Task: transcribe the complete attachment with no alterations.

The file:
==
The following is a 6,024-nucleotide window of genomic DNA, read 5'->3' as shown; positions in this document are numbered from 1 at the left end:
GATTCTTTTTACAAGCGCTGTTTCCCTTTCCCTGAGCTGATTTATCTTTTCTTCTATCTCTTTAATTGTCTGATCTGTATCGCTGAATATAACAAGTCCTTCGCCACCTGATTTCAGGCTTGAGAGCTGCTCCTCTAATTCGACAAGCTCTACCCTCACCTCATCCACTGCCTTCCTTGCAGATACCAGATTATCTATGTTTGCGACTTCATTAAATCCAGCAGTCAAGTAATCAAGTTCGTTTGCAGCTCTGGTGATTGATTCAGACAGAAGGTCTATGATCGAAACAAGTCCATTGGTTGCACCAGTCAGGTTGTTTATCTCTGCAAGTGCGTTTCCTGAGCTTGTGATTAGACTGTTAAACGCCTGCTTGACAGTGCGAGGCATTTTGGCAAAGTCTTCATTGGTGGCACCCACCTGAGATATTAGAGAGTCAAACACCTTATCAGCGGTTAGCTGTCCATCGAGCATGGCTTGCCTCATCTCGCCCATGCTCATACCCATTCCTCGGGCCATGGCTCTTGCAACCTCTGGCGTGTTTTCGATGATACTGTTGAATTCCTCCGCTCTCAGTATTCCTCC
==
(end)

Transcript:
The following is a 6,024-nucleotide window of genomic DNA, read 5'->3' as shown; positions in this document are numbered from 1 at the left end:
GATTCTTTTTACAAGCGCTGTTTCCCTTTCCCTGAGCTGATTTATCTTTTCTTCTATCTCTTTAATTGTCTGATCTGTATCGCTGAATATAACAAGTCCTTCGCCACCTGATTTCAGGCTTGAGAGCTGCTCCTCTAATTCGACAAGCTCTACCCTCACCTCATCCACTGCCTTCCTTGCAGATACCAGATTATCTATGTTTGCGACTTCATTAAATCCAGCAGTCAAGTAATCAAGTTCGTTTGCAGCTCTGGTGATTGATTCAGACAGAAGGTCTATGATCGAAACAAGTCCATTGGTTGCACCAGTCAGGTTGTTTATCTCTGCAAGTGCGTTTCCTGAGCTTGTGATTAGACTGTTAAACGCCTGCTTGACAGTGCGAGGCATTTTGGCAAAGTCTTCATTGGTGGCACCCACCTGAGATATTAGAGAGTCAAACACCTTATCAGCGGTTAGCTGTCCATCGAGCATGGCTTGCCTCATCTCGCCCATGCTCATACCCATTCCTCGGGCCATGGCTCTTGCAACCTCTGGCGTGTTTTCGATGATACTGTTGAATTCCTCCGCTCTCAGTATTCCTCC